Here is an overview :
Why Rosie Huntington-Whiteley Is the Chicest Lady at the Airport
When Rosie Huntington-Whiteley was a fashion-obsessed 15-year-old living in her rural hometown of Devon, England, aka “the middle of nowhere,” she cold-called her way around London looking for someone, anyone, in the industry to give her an internship as part of a work-study program at school. A small modeling agency in Soho said yes, and she promptly spent a week at its offices emptying ashtrays and making photocopies. And although she wasn’t entirely sure what she wanted to do yet—design, yes; styling, maybe—not once did it occur to her that she had what it takes to make a career in front of the camera.
“I remember the models walking in, and they were like goddesses to me,” says Huntington-Whiteley, now 29 and based in Los Angeles. “They were so stylish and elegant with their beautiful skin and blasé attitude. I just remember being like, ‘Oh my god, these girls are like swans.’”
It wasn’t that Huntington-Whiteley was unattractive (though she claims her fair share of awkward-phase afflictions: a layer of baby fat, spotty skin, and overplucked eyebrows); it was simply a matter of how she was raised. “I don’t remember people saying, ‘You’re so pretty,’ or, ‘You’re gorgeous,’” she says of her childhood. “You were praised for getting good grades or winning the race. Being aware of how you look was never encouraged. I feel lucky for that.”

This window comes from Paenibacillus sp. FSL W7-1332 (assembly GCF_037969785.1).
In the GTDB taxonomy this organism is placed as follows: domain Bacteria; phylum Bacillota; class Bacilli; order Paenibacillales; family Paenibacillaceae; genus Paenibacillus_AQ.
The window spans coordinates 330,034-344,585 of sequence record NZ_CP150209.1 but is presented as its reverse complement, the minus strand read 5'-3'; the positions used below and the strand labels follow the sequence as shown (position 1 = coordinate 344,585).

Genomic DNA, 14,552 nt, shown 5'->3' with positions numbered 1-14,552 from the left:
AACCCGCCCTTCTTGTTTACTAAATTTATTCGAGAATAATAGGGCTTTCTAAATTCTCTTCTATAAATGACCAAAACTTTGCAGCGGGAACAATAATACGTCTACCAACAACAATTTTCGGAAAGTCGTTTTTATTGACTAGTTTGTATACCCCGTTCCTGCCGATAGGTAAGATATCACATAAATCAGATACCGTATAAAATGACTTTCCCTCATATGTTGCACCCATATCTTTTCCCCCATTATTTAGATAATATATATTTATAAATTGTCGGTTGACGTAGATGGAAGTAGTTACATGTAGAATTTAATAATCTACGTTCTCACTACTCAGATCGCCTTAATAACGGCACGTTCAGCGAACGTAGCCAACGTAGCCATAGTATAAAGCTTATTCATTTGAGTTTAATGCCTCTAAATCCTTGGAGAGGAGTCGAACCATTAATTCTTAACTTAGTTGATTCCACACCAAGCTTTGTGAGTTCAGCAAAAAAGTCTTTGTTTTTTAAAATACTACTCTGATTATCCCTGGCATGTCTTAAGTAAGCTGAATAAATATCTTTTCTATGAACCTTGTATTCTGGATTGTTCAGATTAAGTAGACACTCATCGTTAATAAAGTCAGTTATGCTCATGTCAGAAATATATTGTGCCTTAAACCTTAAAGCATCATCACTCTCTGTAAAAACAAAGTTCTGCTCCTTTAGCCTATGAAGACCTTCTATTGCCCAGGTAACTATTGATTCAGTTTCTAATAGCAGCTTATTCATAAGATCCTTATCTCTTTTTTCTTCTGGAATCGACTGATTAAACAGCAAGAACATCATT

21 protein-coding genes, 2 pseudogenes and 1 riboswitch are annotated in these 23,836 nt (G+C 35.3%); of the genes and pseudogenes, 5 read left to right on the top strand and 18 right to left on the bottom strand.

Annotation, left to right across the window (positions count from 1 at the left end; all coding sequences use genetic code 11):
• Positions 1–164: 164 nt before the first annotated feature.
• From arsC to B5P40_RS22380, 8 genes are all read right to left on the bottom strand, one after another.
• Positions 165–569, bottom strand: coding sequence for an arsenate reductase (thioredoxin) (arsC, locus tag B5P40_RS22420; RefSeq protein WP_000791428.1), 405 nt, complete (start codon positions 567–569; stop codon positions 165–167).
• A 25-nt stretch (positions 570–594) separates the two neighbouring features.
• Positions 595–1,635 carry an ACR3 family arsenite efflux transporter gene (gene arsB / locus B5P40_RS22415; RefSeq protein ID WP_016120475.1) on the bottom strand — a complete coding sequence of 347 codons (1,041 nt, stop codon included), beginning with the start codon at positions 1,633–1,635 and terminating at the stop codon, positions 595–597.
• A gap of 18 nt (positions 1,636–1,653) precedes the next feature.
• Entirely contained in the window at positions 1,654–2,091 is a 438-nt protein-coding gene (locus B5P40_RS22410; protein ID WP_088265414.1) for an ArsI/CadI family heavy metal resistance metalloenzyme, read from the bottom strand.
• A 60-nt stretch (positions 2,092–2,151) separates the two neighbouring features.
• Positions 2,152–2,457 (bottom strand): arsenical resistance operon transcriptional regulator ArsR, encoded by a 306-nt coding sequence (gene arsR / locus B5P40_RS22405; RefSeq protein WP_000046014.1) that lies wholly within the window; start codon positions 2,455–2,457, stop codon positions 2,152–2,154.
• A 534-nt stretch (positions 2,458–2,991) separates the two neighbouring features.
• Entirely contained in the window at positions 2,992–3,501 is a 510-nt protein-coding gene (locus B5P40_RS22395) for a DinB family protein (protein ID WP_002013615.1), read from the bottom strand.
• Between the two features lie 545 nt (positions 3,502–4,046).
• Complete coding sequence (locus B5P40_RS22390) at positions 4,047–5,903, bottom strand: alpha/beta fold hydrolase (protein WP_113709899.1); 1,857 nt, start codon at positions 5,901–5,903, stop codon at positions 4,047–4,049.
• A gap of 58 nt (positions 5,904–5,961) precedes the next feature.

One could argue that this foundation—a sense of self-worth and confidence derived from actions over artifice—is crucial to her enduring appeal in a business that doesn’t always go all that deep. Because even when she’s gazing back at you from glossy magazine covers or high-profile ad campaigns (Burberry and Versace, to name two), or walking the Balmain runway in a sparkly minidress, there is something inherently relatable, likable even, about this blond bombshell with the pillowy lips. It’s a feeling that she’s one of the girls and, above all, nice. “I like to keep things real,” she says. “I certainly don’t strut around my house in lingerie every night with four sets of eyelashes.”
Displaying a good amount of savvy, Huntington-Whiteley has found a way to parlay this approachable glamour into a growing business. In addition to modeling—and appearing in blockbusters like Transformers: Dark of the Moon and Mad Max: Fury Road—she serves as the global women’s ambassador for Ugg and has a four-year-strong line, called Rosie for Autograph, with U.K. mass retailer Marks & Spencer that includes everything from lingerie to loungewear to cosmetics. And this month sees the release of a 17-piece capsule collection she designed in collaboration with Cali cool-girl label Paige, which she’s fronted for two years and counting.
“Whenever I look to partner with someone, I ask, ‘Do I like this brand? Have I worn it? Do I use it?’” she says. “There has to be that authenticity for me.” Here’s a story: Before Huntington-Whiteley got involved with Paige, she was a fan. She’d been wearing the company’s jeans for years when one day, while she was out shopping in London, a woman approached her. It was Paige Adams-Geller, the equally blond, equally statuesque founder of the line, who just wanted to say hi and thanks. But no sooner had they started a conversation than they realized they were, quite hilariously, dressed nearly identically in Paige jeans and the same Balenciaga leather jacket. “It was one of those unbelievable moments!” says Huntington-Whiteley.